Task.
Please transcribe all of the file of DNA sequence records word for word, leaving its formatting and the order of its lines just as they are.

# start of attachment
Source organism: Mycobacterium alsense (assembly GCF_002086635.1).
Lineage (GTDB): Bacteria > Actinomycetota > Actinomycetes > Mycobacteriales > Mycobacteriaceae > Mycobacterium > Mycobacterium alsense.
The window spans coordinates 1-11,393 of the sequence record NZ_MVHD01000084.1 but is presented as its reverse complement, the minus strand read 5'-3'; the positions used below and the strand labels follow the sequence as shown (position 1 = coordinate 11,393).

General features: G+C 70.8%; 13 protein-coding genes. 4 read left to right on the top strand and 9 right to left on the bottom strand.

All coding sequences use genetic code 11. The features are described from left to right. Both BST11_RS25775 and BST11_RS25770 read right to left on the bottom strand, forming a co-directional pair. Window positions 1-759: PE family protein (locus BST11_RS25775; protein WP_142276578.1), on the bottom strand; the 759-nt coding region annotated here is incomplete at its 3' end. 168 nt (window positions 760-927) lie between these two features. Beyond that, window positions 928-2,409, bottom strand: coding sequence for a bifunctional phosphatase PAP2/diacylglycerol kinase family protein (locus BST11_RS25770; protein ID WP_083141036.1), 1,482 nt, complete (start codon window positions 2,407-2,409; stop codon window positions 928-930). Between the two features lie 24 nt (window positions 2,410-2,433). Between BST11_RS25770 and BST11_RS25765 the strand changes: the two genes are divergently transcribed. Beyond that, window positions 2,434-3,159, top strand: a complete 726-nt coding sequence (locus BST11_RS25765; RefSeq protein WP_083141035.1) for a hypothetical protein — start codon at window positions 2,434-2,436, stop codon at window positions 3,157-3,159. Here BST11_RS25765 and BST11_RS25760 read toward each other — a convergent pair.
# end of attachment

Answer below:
Source organism: Mycobacterium alsense (assembly GCF_002086635.1).
Lineage (GTDB): Bacteria > Actinomycetota > Actinomycetes > Mycobacteriales > Mycobacteriaceae > Mycobacterium > Mycobacterium alsense.
The window spans coordinates 1-11,393 of the sequence record NZ_MVHD01000084.1 but is presented as its reverse complement, the minus strand read 5'-3'; the positions used below and the strand labels follow the sequence as shown (position 1 = coordinate 11,393).

General features: G+C 70.8%; 13 protein-coding genes. 4 read left to right on the top strand and 9 right to left on the bottom strand.

All coding sequences use genetic code 11. The features are described from left to right. Both BST11_RS25775 and BST11_RS25770 read right to left on the bottom strand, forming a co-directional pair. Window positions 1-759: PE family protein (locus BST11_RS25775; protein WP_142276578.1), on the bottom strand; the 759-nt coding region annotated here is incomplete at its 3' end. 168 nt (window positions 760-927) lie between these two features. Beyond that, window positions 928-2,409, bottom strand: coding sequence for a bifunctional phosphatase PAP2/diacylglycerol kinase family protein (locus BST11_RS25770; protein ID WP_083141036.1), 1,482 nt, complete (start codon window positions 2,407-2,409; stop codon window positions 928-930). Between the two features lie 24 nt (window positions 2,410-2,433). Between BST11_RS25770 and BST11_RS25765 the strand changes: the two genes are divergently transcribed. Beyond that, window positions 2,434-3,159, top strand: a complete 726-nt coding sequence (locus BST11_RS25765; RefSeq protein WP_083141035.1) for a hypothetical protein — start codon at window positions 2,434-2,436, stop codon at window positions 3,157-3,159. Here BST11_RS25765 and BST11_RS25760 read toward each other — a convergent pair.